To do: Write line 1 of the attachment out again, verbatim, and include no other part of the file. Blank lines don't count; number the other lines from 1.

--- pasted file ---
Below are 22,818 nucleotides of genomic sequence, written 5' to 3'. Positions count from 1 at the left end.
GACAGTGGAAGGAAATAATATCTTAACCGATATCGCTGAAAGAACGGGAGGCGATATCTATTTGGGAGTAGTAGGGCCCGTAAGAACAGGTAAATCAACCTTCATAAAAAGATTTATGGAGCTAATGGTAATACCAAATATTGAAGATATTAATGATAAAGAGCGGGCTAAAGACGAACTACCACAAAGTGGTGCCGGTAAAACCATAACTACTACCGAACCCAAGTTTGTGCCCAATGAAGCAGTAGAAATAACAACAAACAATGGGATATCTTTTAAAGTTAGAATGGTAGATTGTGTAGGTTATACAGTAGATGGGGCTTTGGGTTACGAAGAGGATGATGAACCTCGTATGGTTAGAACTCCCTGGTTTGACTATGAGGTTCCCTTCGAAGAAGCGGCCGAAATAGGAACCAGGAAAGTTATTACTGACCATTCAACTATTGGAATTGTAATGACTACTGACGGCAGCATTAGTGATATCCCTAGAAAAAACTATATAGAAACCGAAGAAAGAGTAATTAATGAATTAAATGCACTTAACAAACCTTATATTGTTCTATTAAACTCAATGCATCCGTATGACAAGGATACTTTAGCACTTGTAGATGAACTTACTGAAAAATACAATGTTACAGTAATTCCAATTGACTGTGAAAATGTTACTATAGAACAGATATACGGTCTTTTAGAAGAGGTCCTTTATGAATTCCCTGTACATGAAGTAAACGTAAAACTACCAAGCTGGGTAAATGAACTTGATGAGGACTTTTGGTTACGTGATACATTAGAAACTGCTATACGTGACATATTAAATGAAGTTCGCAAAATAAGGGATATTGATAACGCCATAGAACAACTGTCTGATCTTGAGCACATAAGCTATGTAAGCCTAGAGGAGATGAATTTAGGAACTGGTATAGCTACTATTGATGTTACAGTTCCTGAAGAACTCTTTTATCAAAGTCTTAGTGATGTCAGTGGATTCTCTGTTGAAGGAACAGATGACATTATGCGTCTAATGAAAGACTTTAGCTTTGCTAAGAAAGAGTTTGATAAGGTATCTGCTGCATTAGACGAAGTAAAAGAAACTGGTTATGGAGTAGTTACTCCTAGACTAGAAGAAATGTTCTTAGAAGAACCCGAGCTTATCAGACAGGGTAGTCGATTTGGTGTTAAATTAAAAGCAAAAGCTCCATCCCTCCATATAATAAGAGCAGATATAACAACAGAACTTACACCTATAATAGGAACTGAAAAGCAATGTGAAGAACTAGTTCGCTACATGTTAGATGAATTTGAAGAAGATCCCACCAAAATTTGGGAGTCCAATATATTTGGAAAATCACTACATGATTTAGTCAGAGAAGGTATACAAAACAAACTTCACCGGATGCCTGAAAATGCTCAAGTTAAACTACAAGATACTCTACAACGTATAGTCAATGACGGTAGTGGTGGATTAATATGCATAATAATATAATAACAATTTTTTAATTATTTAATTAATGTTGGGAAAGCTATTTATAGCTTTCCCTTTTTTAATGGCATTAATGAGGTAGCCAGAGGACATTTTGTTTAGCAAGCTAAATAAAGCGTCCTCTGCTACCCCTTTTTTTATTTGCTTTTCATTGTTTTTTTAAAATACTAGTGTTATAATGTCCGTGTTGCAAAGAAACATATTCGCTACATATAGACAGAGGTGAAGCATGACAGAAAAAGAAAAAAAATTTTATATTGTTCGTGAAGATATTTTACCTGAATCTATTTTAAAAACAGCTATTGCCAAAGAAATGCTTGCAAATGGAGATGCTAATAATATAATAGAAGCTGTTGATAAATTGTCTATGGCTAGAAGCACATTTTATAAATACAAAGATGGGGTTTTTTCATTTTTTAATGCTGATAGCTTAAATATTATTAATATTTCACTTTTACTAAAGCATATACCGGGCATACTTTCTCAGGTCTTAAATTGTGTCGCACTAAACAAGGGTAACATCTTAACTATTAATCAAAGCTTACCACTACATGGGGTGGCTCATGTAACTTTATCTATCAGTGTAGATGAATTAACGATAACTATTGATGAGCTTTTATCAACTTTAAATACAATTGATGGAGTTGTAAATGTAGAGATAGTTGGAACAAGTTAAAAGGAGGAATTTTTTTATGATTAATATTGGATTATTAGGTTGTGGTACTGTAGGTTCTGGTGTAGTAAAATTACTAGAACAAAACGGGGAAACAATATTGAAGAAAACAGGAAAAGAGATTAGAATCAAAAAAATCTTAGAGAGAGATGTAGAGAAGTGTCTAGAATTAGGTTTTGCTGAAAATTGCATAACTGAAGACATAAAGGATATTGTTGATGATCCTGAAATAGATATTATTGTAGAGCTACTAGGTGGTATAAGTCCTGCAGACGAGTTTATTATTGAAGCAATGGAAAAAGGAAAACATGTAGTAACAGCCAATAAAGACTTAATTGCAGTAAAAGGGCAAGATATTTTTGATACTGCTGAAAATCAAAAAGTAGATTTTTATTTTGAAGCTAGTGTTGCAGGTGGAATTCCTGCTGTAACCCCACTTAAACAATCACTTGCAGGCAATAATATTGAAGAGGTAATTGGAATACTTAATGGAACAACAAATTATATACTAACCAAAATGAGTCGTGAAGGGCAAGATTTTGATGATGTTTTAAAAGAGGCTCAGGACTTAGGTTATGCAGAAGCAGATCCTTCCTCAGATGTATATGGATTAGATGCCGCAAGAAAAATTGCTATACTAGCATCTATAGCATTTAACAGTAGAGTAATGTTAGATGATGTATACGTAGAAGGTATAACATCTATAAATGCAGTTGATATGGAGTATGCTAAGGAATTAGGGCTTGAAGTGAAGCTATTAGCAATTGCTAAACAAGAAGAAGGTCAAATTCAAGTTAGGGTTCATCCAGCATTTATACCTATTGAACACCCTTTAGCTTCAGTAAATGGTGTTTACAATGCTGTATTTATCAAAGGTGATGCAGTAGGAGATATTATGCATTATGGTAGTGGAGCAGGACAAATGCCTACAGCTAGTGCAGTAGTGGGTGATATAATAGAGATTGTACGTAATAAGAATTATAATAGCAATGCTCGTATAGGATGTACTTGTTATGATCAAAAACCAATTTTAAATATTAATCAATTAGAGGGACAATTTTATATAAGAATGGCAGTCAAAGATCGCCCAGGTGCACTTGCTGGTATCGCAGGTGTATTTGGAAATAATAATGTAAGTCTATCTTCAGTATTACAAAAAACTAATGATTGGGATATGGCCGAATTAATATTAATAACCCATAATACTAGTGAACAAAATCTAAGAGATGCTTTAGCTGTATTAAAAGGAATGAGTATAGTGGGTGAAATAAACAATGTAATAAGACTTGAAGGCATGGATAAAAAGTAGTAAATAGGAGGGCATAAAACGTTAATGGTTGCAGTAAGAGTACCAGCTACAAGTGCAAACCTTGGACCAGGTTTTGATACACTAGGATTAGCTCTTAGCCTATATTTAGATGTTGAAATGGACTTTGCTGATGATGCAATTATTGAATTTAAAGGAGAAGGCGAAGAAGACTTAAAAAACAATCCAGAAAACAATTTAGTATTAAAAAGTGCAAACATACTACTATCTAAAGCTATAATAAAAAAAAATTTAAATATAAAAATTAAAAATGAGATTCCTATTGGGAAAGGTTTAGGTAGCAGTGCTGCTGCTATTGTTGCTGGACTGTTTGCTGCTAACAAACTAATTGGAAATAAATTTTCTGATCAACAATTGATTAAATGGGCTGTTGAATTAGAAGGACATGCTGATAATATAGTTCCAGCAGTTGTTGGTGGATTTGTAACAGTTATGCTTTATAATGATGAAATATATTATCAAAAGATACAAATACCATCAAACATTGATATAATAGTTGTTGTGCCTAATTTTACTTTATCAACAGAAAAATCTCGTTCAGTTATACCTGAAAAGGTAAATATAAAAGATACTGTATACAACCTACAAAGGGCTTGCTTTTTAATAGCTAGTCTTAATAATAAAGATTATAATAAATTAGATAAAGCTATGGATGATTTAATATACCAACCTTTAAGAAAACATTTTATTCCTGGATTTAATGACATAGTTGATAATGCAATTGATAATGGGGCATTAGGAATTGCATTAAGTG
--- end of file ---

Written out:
Below are 22,818 nucleotides of genomic sequence, written 5' to 3'. Positions count from 1 at the left end.